Manor house. Late C15, on earlier site; south-east range refronted c.1736: late C19 service wing added to north-east side of south-west range designed and built by Edward Heneage Dering. Courtyard plan. North-east range: stone ashlar; old brick flues, bridge end stack to right with octagonal brick flue. 2-storey, 6-window range. Gatehouse at right of centre: 4-centred outer archway encloses 4-centred doorway with spandrels. Panelled and studded door to inner doorway. 6-light stone mullion and transom window to first floor. Battlemented parapet to gatehouse. 2-light stone mullion window with 4-centre arched heads to lights, at left of centre 3-light stone mullion window with 4-centre arched heads to lights, at right,. 5-light stone mullion window to left of centre. Two 3-light stone mullion windows, with flat stone arches having keystones, to left. Continuous hoodmould to right, and to left of centre. 4-light stone mullion window to first floor right. 3-light stone mullion window to first floor right of centre. 4-light stone mullion window to first floor left of centre. Two 3-light stone mullion window to first floor left. South-east range: red brick; old plain-tile roof; various brick stacks,with octagonal or diagonally set brick flues, 2 storey A-window range. Irregular fenestration, mostly of C18 three-light wood casements with segmental brick heads. south-west range: stone ashlar; old plain-tile roof; various brick stacks. 2-storey, 6-window range. Irregular fenestration, mostly of 3-light stone mullion windows. Single-storey addition to centre with hipped old plain-tile roof, has 2 round-arched blind recesses to moat. Wood casement window to ground floor. Courtyard: irregular fenestration. Interior: entrance hall has close-studded timber-framing to walls. Great hall has stone fireplace of decorative pillars supporting a frieze and atlantes flanking rectangular panel with round heraldic central panel with strapwork surroundings. Dining room has late C16 panelling and carved wood fireplace with pillars supporting a frieze and with richly carved central heraldic panel. Drawing room has C17 panelling and chimney piece placed here C18 Henry Ferrers' Bedroom, also known as the state bedroom has panelling and chimney-piece of c.1629. Other rooms also have panelling and carved chimney pieces. Bridge. Early C18. Red brick. 2 round arches, plain brick parapet. History: site held by the Clintons, then was bought by John Brome in 1438. Held by the Brome family, and passed by inheritance to the Ferrers family in 1517. Henry Ferrers (1549-1633) carried out much work at the house. (Listed Building Report)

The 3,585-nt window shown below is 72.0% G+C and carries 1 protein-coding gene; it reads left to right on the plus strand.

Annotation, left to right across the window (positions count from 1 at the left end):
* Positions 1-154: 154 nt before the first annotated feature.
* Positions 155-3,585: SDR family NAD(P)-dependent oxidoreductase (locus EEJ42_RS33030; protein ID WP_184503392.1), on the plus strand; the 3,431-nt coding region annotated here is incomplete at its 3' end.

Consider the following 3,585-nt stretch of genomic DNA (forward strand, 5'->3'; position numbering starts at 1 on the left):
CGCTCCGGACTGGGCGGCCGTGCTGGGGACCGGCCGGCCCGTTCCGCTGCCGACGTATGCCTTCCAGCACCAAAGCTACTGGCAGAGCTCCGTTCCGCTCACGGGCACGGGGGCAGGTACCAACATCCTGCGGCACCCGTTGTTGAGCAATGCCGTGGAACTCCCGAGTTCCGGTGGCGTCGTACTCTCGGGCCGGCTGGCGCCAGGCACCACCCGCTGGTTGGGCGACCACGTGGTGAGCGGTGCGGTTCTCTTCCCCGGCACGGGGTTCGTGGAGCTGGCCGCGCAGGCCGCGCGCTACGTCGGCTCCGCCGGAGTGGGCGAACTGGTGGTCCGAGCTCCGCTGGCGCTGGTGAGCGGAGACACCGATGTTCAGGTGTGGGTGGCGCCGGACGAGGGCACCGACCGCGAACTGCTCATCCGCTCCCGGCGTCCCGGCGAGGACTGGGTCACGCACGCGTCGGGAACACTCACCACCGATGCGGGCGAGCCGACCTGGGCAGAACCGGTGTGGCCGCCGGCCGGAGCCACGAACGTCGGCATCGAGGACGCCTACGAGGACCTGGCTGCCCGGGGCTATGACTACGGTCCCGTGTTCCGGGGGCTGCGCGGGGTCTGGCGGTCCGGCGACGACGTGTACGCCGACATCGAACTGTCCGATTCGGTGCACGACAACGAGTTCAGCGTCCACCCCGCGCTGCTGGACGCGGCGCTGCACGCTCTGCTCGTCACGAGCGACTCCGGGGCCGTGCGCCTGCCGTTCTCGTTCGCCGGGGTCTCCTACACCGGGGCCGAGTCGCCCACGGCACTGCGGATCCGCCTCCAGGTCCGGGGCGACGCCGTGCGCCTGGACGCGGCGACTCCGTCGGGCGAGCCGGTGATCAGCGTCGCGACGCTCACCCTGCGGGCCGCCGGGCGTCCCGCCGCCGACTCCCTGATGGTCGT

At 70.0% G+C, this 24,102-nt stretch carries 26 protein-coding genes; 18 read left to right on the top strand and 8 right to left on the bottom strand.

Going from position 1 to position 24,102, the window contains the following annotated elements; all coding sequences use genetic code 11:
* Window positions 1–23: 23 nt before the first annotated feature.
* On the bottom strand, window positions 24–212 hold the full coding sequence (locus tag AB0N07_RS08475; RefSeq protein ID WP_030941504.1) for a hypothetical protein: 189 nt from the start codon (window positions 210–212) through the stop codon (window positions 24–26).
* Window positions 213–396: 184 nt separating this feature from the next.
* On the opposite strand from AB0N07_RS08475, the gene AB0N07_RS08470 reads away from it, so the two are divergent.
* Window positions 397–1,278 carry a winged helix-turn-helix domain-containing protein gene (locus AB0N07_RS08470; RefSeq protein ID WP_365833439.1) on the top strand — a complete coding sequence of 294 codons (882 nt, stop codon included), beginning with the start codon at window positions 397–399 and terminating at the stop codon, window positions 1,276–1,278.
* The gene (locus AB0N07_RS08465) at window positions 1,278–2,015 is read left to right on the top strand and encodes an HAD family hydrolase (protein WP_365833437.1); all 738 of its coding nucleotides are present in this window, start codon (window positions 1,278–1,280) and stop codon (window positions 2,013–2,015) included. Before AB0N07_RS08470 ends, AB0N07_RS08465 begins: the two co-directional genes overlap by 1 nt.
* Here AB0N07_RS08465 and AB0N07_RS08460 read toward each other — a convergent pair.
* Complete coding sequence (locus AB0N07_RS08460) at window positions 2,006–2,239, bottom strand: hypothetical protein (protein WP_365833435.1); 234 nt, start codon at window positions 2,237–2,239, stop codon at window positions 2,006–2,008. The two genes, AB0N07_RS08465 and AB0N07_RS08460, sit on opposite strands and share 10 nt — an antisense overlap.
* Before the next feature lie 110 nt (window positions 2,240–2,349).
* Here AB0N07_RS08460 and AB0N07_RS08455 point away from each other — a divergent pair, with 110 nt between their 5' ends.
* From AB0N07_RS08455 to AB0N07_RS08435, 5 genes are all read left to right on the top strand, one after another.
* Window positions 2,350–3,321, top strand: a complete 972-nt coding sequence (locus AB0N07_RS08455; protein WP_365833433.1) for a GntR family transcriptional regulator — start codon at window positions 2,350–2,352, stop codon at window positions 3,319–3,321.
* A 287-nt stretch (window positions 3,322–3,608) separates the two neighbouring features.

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This record last updated 26/07/2017 09:20:09